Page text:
There are going to be many more options than merely playing straight 4 in the bar, but the above tenets will still be the bare bones of what gets played. So when you said you do use the Em scale notes they fit, I say yes - and no. Those notes are the ones most likely to fit and sound o.k. Why wouldn't they? They all belong to the key of E minor - tha's why we put them all in the same scale - but rest assured that other notes may fit better. As you rightly say, A minor doesn't have F♯. (It actually can have, but that's for another day!). But since the piece is in key Em, the notes from that key will always work best.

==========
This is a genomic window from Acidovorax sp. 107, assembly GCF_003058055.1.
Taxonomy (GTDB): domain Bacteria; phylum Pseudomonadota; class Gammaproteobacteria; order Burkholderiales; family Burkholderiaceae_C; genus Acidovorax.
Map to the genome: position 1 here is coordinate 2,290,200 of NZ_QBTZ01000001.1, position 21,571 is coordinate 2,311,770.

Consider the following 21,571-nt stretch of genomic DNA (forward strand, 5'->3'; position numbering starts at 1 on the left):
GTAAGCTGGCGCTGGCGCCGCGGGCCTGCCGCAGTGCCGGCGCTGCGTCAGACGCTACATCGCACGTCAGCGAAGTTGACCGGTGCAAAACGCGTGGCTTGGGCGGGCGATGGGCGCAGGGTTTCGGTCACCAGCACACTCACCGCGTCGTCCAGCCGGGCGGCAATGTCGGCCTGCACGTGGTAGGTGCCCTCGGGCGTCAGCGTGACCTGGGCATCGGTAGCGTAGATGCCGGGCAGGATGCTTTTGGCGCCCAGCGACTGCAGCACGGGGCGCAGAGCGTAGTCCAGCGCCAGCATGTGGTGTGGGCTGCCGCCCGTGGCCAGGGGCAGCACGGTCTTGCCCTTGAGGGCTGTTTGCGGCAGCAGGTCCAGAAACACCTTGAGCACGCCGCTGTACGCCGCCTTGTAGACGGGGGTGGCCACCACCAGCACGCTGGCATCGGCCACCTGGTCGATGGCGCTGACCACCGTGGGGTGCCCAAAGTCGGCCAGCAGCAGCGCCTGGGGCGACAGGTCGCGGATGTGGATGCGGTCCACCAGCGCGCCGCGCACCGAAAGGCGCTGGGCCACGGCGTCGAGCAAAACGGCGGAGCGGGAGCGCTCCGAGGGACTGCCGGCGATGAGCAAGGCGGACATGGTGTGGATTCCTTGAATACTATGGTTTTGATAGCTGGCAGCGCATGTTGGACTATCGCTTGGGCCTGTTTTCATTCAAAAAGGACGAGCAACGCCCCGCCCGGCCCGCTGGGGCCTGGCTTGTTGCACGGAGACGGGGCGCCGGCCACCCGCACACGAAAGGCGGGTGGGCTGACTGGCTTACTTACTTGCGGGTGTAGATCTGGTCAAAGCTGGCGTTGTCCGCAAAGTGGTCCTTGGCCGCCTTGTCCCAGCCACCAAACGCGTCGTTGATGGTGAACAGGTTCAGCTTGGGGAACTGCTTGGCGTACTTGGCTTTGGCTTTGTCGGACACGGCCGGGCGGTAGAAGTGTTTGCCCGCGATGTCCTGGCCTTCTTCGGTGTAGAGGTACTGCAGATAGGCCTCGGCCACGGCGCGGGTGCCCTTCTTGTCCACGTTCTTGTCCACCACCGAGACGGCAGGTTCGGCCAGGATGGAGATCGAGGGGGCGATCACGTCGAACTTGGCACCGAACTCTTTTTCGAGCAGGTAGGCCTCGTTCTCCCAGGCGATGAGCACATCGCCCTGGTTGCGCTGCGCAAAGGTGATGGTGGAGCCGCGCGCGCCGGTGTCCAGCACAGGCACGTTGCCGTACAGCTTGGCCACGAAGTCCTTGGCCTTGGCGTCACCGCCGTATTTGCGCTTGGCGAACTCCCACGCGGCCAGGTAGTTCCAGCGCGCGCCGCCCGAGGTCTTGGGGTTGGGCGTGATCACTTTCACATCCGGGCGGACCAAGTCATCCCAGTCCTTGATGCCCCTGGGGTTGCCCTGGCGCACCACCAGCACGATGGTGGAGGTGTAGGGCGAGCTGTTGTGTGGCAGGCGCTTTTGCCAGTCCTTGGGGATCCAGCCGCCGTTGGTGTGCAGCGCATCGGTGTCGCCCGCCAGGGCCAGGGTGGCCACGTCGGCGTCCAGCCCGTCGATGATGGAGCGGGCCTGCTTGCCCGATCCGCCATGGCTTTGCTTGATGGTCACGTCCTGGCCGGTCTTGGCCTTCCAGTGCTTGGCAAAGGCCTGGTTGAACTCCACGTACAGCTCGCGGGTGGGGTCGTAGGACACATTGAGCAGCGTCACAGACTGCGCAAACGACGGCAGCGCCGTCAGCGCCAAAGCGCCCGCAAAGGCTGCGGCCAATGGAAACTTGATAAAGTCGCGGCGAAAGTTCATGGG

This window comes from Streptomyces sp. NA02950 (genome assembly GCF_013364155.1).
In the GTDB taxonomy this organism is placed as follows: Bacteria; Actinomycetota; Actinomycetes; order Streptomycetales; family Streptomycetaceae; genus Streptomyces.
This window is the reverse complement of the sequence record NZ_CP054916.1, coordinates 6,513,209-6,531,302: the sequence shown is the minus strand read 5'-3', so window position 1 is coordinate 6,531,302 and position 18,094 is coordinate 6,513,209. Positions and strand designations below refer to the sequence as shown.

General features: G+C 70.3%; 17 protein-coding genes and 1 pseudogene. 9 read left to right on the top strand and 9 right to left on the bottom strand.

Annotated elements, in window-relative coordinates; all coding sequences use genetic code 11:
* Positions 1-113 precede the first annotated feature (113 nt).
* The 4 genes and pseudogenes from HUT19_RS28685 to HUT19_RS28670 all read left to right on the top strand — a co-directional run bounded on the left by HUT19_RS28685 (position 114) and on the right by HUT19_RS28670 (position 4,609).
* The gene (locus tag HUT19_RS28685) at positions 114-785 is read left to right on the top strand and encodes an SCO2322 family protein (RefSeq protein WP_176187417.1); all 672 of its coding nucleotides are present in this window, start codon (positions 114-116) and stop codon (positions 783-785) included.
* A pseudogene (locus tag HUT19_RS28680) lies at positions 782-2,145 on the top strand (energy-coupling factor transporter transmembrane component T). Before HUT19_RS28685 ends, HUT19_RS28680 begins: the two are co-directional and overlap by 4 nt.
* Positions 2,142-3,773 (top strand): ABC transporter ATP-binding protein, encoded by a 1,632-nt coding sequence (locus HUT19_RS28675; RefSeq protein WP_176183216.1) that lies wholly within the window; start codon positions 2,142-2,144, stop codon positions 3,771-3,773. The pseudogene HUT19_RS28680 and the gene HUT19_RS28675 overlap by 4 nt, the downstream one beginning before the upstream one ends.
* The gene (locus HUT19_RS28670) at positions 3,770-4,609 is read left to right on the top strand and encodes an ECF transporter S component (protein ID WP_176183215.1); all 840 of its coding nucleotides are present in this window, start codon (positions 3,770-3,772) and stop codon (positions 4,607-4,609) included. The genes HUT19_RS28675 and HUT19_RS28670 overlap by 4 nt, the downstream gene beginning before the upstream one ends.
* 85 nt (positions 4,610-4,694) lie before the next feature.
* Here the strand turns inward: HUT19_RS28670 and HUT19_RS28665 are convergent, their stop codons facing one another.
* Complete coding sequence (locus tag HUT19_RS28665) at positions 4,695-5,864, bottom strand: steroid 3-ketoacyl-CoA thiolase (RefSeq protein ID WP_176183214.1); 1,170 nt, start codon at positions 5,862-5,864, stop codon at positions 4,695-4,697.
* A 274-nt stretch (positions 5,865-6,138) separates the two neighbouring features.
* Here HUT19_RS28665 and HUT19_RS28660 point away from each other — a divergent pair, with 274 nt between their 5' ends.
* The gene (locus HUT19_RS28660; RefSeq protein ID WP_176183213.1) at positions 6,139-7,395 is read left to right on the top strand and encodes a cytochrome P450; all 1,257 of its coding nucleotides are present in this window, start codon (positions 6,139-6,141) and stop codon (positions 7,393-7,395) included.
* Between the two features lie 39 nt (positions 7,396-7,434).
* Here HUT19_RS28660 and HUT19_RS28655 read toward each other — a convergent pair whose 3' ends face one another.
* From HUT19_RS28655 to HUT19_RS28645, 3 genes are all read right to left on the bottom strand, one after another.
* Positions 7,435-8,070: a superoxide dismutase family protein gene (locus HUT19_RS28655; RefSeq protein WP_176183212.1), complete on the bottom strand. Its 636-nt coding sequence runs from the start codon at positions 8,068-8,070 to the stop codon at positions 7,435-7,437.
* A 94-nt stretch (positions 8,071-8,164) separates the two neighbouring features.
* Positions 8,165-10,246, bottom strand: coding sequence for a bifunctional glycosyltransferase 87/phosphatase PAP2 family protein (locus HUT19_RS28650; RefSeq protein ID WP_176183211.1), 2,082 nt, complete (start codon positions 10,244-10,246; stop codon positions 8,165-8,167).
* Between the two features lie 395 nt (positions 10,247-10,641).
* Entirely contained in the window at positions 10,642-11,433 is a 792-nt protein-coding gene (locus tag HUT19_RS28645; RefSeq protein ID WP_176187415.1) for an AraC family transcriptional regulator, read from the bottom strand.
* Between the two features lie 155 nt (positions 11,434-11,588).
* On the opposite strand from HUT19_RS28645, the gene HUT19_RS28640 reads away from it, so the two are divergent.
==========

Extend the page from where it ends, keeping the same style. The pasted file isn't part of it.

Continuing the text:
A bit like talking to someone in English, and suddenly throwing in a Swahili word - often going to throw the listener!

Of course there will be times when a note that's out of key will work best, but at grade IV level, I wouldn't be too bothered about that yet. As an aside, have a look at RGT bass grades - they have a different take on things, which may shine some lights on queries you may have.